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Agriculture and forestry

Farming and plant protection are segments of agriculture and forestry an independent area.

Farming - a segment of agriculture

Agriculture involves all issues related to the production of food for humans and animals. Farming is the segment of agriculture that cultivates and farms fields to produce renewable raw materials. In addition to the targeted cultivation of crops, farming also involves maintenance and plant protection. Farming requires taking into account a wide variety of factors, such as managing fields with some degree of crop rotation. That means no field is cultivated with the same crop two years in a row. As a result, a variety of minerals are used, giving the soil time to regenerate. Plant protection is necessary in the farming industry in order to keep crops from withering and to protect them from pests and vermin. Shortly after the harvest, the soil is prepared for the next season. Farming, including plant protection, is often mentioned in the same breath as forestry, although this is inaccurate since forestry is an independent field.

Plant protection as an important element of farming

The term "plant protection" was used within the farming industry as early as 1890. Plant protection is described as all measures aimed at preventing the damage and diminishment of agricultural crop output. The German requirements relating to plant protection for the farming industry are outlined in the plant protection law . Plant protection may be carried out only by those with the proper training and those who adhere to the basic principles of integrated plant protection and protection of the ground water. Plant protection is one of the core elements of farming because it ensures a high-quality yield and healthy human nutrition. A special form of plant protection entails measures to combat birds that cause crop damage. Species that pose a threat to farming include blackbirds and starlings. This type of plant protection utilizes optical or acoustic measures to drive the birds off. The farming industry receives assistance with plant protection issues through special information sources and also via financial help. Without plant protection, the farming industry would be less productive.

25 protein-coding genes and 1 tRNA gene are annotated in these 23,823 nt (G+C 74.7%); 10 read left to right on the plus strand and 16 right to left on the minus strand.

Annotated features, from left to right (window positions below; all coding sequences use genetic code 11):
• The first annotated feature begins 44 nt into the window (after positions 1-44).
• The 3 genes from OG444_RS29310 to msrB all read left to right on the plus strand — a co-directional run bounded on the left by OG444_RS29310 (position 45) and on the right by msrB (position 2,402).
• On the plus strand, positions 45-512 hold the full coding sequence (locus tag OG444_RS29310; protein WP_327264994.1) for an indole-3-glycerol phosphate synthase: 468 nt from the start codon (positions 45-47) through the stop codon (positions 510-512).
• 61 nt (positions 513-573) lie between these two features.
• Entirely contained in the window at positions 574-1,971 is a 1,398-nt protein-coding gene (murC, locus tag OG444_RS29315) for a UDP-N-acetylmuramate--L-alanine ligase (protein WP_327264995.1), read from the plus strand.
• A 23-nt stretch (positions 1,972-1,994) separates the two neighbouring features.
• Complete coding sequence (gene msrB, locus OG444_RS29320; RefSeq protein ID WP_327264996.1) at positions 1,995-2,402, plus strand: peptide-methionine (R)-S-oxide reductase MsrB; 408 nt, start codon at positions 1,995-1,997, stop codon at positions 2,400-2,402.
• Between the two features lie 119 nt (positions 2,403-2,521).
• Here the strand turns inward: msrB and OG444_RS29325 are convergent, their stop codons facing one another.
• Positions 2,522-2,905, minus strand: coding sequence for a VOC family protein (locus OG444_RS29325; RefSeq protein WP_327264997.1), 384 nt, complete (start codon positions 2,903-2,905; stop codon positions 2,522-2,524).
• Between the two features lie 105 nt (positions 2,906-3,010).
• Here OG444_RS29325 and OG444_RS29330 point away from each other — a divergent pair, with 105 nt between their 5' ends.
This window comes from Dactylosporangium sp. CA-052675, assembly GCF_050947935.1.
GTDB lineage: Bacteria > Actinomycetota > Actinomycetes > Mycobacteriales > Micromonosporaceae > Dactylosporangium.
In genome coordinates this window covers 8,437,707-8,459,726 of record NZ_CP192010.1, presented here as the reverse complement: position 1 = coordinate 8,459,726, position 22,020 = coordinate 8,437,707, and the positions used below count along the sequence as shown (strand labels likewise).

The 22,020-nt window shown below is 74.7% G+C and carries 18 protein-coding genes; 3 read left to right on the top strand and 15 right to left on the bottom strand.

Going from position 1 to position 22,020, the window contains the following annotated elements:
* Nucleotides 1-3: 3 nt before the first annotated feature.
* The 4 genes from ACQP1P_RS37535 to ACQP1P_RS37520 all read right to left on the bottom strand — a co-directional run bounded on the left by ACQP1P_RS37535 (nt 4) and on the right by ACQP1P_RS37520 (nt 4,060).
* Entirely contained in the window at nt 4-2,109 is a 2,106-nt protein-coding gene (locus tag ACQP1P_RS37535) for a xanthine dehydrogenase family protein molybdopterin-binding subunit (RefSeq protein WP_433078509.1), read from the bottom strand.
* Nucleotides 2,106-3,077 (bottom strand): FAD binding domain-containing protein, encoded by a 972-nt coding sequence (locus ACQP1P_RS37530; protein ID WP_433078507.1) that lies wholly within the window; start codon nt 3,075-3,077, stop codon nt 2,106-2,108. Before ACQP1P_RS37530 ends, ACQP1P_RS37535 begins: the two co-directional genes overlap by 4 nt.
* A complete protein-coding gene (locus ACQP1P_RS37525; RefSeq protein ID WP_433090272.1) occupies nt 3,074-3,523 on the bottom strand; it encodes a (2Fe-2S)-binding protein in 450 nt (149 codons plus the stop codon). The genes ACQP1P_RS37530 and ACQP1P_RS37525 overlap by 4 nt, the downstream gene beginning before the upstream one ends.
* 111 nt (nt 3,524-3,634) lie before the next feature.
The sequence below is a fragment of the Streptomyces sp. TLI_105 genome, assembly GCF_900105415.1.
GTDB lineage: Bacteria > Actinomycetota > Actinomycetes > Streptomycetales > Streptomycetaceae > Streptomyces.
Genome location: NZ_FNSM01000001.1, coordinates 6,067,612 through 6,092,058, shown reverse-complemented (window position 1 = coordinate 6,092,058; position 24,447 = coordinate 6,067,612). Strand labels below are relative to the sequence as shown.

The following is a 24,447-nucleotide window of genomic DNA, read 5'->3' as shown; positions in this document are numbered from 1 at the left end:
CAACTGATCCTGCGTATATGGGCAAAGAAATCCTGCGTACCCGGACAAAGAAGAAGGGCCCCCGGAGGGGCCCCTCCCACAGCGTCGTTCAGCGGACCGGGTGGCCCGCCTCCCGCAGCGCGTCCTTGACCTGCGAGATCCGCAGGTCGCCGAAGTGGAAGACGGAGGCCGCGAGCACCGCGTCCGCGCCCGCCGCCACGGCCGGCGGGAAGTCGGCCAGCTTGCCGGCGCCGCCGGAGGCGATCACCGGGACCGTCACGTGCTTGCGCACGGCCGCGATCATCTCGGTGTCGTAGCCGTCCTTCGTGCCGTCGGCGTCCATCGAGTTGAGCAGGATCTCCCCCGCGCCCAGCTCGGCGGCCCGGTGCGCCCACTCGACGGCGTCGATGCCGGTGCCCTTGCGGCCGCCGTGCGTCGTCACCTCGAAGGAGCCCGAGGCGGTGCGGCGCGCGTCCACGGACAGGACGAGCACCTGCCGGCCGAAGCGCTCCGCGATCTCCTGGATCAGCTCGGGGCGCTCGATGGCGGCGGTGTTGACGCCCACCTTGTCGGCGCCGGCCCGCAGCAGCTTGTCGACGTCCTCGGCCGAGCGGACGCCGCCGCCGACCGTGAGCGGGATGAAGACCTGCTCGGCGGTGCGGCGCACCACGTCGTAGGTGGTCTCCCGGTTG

Demarcation line between forestry and farming

Both forestry and farming involve the cultivation of renewable raw materials. The difference is that forestry is not focused on the financial aspect. Instead, the primary aim is the preservation and protection of the forests. Trees are thinned out when they are too close to other trees, when they die or if room for new plants must be made. Although forestry certainly has one eye on profits, the well-being of the forest is always the main objective. The importance of forestry and wood products is universally underestimated. Thanks to the forestry industry, we enjoy wood furniture, books and firewood. Forestry is a vital part of our lives, even if we don't actively participate. Forestry involves methodical work to keep forests alive. In Germany, there are three different forms of ownership: government, community and private. Despite the different forms, they all have to be managed with the principles of forestry in mind. Each German Bundesland (state) has enacted a state forestry law. The chief foresters are responsible for monitoring the implementation of the law. With the most forest acreage in Germany, Bavaria boasts the country's largest forestry operations.